“Bottom line is they made plays they had to to win and we just couldn’t deny it. Proud of the fact that we played four really hard quarters in all three phases. At times, we showed what we’re capable of and hope we can find it more consistently moving forward. It’s a tough loss because we had good opportunities and we just couldn’t execute when we needed to to finish it.”

The bad is clear. Now 3-4 overall and 1-2 in conference play, the Aggies’ conference championship hopes are on life support.

Four teams remain unbeaten in conference play — Air Force, Wyoming, Boise State and UNLV — and Fresno State now stands 2-1 and holds the head-to-head edge over the Aggies.

A run to the conference title game is all but out of the cards for Utah State, barring chaos.

Bowl eligibility remains possible for the Aggies — highly possible with games against bad teams in Nevada and New Mexico — but a couple more poor performances and that could change. Quickly.

More than that, though, USU proved susceptible to the moment Friday.

Anderson conceded that many of the penalties may have been a result of his team getting caught up in the importance of the game. A win over Fresno State would have altered the trajectory of the season and the Aggies knew it.

“Guys knew how big this game was and what it meant, what kind of test it was, and we got out of character,” Anderson said.

There was good to be gleaned from Utah State’s showing too, though.

The Aggies finally cast off their first quarter blues, scoring only their second first quarter touchdown of the season as the teams were tied at 7-7 after the opening frame.

Legas played arguably the best game of his Utah State career, even with the interceptions, accounting for over 300 yards passing (363) and three touchdowns, while rushing for an addition 43 yards. His ability to elude pressure changed the Aggies offense for the better.

Additionally, receiver Jalen Royals continued a hot streak on the outside that has him now looking like a viable NFL prospect only a year after he didn’t record a single statistic for USU.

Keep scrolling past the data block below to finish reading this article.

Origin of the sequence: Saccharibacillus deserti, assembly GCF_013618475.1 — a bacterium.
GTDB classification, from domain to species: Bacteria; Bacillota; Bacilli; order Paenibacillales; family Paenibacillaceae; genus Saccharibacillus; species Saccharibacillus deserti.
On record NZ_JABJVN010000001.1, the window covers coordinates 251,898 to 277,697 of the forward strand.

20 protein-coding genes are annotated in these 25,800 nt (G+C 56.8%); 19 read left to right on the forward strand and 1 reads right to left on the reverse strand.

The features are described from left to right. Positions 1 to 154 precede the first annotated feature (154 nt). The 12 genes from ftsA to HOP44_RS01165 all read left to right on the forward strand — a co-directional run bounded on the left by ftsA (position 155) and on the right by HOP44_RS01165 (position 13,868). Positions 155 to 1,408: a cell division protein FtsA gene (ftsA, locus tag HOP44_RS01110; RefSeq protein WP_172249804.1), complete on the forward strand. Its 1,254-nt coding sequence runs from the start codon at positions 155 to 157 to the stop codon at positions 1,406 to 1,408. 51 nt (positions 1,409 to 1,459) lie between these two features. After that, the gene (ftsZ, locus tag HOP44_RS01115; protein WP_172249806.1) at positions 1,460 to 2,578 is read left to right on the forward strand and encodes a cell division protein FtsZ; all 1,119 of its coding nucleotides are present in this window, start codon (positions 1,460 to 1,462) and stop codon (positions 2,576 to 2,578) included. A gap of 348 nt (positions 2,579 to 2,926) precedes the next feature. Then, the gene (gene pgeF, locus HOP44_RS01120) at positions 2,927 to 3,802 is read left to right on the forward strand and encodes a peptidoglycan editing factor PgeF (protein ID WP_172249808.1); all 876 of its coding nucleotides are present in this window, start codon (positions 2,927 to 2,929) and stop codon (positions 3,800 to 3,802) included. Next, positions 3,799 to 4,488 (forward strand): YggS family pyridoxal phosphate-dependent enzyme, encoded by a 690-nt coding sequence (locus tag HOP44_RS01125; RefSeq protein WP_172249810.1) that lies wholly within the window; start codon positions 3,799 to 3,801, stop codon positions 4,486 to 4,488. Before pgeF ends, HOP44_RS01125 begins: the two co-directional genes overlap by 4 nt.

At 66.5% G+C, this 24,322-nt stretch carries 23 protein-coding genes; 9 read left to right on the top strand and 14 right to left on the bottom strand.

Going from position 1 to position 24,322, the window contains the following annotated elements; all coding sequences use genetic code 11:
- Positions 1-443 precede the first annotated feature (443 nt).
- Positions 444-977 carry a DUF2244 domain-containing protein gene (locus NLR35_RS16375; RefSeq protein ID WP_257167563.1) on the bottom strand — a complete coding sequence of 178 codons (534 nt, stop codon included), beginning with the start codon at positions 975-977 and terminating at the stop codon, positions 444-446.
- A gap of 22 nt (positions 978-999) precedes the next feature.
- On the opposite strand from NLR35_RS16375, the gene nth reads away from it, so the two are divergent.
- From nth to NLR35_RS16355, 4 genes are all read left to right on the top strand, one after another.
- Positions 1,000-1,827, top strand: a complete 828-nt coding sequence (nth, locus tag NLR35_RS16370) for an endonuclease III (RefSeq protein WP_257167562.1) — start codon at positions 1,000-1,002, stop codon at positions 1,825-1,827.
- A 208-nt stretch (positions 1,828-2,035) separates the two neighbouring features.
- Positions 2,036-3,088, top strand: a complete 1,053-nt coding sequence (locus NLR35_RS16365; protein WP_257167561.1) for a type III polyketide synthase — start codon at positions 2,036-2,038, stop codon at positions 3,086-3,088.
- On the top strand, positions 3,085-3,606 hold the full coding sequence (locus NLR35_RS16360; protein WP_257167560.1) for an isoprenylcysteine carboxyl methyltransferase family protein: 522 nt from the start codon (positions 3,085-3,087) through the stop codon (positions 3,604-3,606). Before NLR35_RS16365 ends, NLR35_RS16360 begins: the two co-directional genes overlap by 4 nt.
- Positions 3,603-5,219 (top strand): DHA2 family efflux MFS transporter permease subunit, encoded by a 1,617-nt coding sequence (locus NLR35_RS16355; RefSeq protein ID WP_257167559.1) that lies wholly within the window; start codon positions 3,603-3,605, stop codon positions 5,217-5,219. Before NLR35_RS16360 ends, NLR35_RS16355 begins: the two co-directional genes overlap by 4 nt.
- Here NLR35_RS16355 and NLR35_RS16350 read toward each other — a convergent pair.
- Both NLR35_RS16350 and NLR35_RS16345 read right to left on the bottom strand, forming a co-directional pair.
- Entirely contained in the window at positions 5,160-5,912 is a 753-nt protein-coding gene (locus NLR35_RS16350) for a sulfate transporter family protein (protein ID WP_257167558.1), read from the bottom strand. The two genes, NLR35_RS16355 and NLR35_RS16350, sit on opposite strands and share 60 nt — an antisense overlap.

“I think I’m one of the best receivers in this conference and maybe college football,” Royals said after his third straight game with 100-plus receiving yards and at least two touchdowns.

And Utah State’s defense, young and inexperienced, is showing consistent signs of improvement, even on a night when it surrendered 37 points.

“I feel like we progress every week, especially the young guys,” linebacker MJ Tafisi said. “But the best thing about them is everyone is willing to learn and keep growing.”

Utah State was competitive for four quarters with the defending conference champions, who a week ago were undefeated and ranked in the Top 25.

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But the Aggies also proved they aren’t quite ready to compete at the level they need to to win the MW. Not yet at least, and probably not this year.

And so the process under Anderson will continue.

“We’re not results oriented, we’re process oriented,” he said. “We got better. We didn’t win, but you can’t guarantee the result. Anybody that thinks you can is lying to themselves. All you can guarantee is an opportunity, and we had an opportunity and we got better. That’s the best game we’ve played (this year). We didn’t get the result, but we did grow up in a lot of areas today.

“... There’s a lot of learning we can do, but there’s also a lot of positives. We faced a good football team and played a really solid game and a very close game, so we will try our best to continue to teach the way we always have and be hard on the mistakes.”